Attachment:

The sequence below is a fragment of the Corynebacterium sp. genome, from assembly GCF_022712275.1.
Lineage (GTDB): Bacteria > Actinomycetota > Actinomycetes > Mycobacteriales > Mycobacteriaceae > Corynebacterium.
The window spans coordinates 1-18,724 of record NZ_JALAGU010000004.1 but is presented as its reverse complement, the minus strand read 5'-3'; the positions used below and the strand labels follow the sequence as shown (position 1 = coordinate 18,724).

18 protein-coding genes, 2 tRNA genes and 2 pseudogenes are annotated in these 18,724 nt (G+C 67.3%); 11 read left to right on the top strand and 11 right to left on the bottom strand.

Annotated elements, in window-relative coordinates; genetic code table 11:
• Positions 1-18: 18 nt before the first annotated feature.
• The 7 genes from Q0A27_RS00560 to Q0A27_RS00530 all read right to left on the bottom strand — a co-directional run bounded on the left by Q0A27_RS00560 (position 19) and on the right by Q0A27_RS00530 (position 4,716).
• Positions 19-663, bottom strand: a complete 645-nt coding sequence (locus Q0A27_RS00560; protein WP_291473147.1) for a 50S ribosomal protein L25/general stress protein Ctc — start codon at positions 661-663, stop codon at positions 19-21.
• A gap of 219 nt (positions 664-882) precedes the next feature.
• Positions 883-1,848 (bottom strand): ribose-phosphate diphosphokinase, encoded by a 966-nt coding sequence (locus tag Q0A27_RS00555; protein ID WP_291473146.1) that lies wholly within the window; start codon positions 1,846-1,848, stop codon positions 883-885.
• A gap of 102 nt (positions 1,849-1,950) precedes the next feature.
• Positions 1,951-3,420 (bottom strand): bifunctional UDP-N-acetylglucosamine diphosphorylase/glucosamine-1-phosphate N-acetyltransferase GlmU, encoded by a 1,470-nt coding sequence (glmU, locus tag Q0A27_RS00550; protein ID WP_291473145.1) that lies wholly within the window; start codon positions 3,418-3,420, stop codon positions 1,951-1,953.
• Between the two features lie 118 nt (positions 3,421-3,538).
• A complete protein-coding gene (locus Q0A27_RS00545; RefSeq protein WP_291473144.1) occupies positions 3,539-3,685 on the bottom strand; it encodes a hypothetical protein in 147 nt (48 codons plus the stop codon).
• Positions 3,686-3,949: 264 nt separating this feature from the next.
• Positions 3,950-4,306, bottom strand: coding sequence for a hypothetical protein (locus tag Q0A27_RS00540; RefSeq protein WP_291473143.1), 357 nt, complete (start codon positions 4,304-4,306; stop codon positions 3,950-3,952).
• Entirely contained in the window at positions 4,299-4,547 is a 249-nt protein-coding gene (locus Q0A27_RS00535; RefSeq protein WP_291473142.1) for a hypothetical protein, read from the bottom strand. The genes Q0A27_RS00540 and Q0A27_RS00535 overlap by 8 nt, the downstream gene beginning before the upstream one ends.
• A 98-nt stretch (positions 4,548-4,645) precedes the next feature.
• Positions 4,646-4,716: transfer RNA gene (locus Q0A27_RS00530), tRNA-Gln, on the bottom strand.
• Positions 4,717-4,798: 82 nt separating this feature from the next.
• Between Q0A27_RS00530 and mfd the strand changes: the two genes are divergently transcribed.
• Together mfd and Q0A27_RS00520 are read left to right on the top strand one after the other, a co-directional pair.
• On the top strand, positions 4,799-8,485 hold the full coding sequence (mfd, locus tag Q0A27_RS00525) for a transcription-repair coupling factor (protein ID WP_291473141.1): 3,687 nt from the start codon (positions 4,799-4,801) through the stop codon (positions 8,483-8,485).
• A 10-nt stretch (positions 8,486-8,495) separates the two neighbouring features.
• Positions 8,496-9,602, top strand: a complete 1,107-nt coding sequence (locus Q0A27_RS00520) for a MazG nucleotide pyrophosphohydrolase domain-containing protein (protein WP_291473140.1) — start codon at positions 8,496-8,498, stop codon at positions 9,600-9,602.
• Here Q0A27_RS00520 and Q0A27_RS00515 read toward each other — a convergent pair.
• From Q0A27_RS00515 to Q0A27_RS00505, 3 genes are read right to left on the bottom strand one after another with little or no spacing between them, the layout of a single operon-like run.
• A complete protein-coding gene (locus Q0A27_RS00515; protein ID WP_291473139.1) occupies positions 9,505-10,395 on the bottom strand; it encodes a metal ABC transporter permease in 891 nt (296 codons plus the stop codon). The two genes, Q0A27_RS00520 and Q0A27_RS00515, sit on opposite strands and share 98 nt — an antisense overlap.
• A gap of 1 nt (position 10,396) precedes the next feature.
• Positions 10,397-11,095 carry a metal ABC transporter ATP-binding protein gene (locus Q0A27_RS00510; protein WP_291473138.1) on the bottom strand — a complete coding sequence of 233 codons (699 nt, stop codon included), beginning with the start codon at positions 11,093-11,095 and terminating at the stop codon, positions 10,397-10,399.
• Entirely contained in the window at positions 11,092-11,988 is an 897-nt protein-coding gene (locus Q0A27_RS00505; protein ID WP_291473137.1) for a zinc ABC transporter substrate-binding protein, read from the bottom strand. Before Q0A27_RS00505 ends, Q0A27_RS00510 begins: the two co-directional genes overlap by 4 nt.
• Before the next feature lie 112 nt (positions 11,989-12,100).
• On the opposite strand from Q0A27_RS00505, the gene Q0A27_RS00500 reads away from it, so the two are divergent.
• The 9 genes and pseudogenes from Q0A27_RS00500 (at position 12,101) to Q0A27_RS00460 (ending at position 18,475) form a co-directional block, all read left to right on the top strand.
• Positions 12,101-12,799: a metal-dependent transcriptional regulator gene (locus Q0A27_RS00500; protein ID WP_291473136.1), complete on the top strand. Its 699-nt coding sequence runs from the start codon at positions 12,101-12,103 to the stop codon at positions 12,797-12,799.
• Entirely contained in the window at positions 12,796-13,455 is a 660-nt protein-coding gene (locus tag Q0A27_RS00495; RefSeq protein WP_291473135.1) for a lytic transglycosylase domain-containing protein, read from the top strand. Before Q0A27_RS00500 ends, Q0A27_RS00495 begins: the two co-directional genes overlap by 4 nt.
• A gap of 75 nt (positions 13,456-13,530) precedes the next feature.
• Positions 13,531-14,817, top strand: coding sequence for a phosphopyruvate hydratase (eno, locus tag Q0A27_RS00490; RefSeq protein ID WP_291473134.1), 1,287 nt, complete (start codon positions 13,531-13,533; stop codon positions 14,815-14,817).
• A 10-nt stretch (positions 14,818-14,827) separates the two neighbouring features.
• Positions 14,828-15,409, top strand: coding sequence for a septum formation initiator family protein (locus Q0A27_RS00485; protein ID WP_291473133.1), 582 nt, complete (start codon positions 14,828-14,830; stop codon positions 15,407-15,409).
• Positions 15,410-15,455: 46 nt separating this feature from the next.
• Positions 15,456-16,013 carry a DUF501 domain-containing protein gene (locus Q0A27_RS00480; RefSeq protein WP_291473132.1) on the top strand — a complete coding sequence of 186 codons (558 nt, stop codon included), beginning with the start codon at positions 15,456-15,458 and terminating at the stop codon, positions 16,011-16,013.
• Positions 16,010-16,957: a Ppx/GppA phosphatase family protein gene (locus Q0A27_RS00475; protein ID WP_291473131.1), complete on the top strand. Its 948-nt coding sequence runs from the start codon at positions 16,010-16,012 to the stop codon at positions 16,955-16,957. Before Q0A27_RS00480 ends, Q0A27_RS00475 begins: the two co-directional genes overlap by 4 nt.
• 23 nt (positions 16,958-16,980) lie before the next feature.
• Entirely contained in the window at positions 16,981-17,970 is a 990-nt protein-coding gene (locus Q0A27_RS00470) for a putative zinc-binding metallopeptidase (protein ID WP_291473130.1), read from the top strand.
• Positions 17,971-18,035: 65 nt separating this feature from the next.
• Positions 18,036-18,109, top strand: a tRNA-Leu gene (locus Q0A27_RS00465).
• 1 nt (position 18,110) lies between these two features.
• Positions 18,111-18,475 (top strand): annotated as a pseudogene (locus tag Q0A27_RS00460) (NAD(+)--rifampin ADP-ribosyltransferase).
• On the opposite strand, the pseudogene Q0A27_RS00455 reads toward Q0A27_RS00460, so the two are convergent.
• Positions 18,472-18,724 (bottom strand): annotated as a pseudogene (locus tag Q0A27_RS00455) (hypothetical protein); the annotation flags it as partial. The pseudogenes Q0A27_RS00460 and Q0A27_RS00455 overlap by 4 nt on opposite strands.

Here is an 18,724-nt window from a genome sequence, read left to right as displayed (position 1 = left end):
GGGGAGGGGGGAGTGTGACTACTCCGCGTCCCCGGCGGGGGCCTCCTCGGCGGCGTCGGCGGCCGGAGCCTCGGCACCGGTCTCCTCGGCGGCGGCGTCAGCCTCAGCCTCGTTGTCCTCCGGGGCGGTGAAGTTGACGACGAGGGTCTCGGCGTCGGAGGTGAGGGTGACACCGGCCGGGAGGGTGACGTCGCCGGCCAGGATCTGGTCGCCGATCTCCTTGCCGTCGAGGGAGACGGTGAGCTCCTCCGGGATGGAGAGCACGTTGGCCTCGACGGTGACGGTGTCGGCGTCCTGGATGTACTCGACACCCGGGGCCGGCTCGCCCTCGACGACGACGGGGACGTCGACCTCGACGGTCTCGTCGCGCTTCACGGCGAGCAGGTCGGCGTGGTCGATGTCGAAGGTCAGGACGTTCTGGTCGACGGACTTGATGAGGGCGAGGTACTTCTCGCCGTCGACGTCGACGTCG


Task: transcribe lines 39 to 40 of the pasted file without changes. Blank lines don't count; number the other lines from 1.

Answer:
• A 10-nt stretch (positions 14,818-14,827) separates the two neighbouring features.
• Positions 14,828-15,409, top strand: coding sequence for a septum formation initiator family protein (locus Q0A27_RS00485; protein ID WP_291473133.1), 582 nt, complete (start codon positions 14,828-14,830; stop codon positions 15,407-15,409).